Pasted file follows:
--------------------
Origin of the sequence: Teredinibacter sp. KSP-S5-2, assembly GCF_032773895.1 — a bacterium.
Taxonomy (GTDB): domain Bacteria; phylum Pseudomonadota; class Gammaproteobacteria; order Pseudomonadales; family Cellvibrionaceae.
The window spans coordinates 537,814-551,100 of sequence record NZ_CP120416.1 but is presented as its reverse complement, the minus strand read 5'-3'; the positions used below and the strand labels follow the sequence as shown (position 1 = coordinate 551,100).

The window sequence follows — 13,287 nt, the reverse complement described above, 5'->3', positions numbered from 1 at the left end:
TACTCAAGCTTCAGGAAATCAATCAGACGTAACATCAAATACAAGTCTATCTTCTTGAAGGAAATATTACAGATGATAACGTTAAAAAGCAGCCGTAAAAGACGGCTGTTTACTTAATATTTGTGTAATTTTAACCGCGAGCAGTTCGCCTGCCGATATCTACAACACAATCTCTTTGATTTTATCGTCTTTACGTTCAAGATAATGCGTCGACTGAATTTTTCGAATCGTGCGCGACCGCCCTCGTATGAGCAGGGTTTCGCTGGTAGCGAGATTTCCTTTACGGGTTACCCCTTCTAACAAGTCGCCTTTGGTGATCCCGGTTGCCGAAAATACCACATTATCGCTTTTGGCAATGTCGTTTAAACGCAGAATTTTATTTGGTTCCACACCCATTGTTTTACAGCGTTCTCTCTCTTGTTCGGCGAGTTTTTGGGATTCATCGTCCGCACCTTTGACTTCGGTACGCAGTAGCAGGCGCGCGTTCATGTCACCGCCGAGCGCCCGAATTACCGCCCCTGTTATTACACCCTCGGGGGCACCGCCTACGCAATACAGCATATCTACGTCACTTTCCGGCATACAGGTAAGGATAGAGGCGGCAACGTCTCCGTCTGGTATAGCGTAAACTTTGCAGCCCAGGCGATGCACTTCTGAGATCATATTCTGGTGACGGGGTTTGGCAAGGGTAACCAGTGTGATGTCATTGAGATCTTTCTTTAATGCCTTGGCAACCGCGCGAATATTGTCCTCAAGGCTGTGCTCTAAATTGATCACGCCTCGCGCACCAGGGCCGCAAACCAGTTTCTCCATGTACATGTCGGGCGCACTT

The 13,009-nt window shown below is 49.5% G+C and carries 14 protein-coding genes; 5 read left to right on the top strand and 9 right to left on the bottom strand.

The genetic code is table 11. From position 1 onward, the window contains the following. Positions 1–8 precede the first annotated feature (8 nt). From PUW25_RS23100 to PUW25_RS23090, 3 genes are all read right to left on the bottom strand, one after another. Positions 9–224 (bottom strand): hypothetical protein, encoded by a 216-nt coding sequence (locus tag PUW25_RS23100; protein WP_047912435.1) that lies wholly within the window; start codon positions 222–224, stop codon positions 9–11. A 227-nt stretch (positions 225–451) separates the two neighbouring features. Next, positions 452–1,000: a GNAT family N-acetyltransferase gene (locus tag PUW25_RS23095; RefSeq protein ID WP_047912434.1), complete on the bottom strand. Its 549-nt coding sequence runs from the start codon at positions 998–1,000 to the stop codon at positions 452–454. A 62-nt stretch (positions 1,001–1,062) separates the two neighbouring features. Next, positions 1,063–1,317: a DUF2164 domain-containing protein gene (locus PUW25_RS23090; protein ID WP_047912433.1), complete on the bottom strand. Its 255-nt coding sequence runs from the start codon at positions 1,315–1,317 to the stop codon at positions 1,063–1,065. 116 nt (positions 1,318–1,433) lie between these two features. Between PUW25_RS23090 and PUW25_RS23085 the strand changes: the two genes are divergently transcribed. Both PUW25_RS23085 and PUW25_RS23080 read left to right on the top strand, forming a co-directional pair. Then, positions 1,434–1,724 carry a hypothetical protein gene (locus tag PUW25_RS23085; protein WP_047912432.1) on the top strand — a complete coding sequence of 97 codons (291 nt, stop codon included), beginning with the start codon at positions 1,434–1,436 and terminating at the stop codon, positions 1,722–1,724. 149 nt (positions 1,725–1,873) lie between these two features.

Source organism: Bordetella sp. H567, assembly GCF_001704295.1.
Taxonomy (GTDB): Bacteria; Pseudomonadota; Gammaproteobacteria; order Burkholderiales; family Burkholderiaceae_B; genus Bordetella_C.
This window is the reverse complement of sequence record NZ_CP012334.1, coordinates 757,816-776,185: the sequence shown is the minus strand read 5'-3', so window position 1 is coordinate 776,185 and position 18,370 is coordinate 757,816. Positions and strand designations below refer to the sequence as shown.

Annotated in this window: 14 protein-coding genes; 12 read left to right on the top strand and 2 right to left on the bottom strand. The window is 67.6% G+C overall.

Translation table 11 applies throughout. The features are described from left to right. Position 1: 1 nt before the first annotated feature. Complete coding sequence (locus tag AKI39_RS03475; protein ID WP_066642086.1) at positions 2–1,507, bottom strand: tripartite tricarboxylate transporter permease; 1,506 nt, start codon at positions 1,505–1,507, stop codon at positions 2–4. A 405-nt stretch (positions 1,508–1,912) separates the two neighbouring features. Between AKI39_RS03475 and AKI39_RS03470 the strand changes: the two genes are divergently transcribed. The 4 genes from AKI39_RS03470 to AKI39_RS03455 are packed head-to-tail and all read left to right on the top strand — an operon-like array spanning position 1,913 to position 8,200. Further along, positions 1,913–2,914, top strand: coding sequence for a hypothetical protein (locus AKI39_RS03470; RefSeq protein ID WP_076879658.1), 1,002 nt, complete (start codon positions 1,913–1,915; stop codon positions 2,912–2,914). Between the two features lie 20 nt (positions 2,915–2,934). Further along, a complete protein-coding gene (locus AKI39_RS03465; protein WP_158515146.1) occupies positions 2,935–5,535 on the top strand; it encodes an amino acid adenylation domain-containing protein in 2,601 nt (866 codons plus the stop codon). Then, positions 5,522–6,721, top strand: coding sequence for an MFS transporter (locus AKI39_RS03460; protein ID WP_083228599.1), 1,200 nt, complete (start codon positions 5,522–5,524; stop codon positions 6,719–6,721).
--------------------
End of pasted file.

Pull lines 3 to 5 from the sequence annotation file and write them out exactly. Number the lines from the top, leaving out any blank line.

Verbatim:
The window spans coordinates 537,814-551,100 of sequence record NZ_CP120416.1 but is presented as its reverse complement, the minus strand read 5'-3'; the positions used below and the strand labels follow the sequence as shown (position 1 = coordinate 551,100).

The window sequence follows — 13,287 nt, the reverse complement described above, 5'->3', positions numbered from 1 at the left end:
TACTCAAGCTTCAGGAAATCAATCAGACGTAACATCAAATACAAGTCTATCTTCTTGAAGGAAATATTACAGATGATAACGTTAAAAAGCAGCCGTAAAAGACGGCTGTTTACTTAATATTTGTGTAATTTTAACCGCGAGCAGTTCGCCTGCCGATATCTACAACACAATCTCTTTGATTTTATCGTCTTTACGTTCAAGATAATGCGTCGACTGAATTTTTCGAATCGTGCGCGACCGCCCTCGTATGAGCAGGGTTTCGCTGGTAGCGAGATTTCCTTTACGGGTTACCCCTTCTAACAAGTCGCCTTTGGTGATCCCGGTTGCCGAAAATACCACATTATCGCTTTTGGCAATGTCGTTTAAACGCAGAATTTTATTTGGTTCCACACCCATTGTTTTACAGCGTTCTCTCTCTTGTTCGGCGAGTTTTTGGGATTCATCGTCCGCACCTTTGACTTCGGTACGCAGTAGCAGGCGCGCGTTCATGTCACCGCCGAGCGCCCGAATTACCGCCCCTGTTATTACACCCTCGGGGGCACCGCCTACGCAATACAGCATATCTACGTCACTTTCCGGCATACAGGTAAGGATAGAGGCGGCAACGTCTCCGTCTGGTATAGCGTAAACTTTGCAGCCCAGGCGATGCACTTCTGAGATCATATTCTGGTGACGGGGTTTGGCAAGGGTAACCAGTGTGATGTCATTGAGATCTTTCTTTAATGCCTTGGCAACCGCGCGAATATTGTCCTCAAGGCTGTGCTCTAAATTGATCACGCCTCGCGCACCAGGGCCGCAAACCAGTTTCTCCATGTACATGTCGGGCGCACTT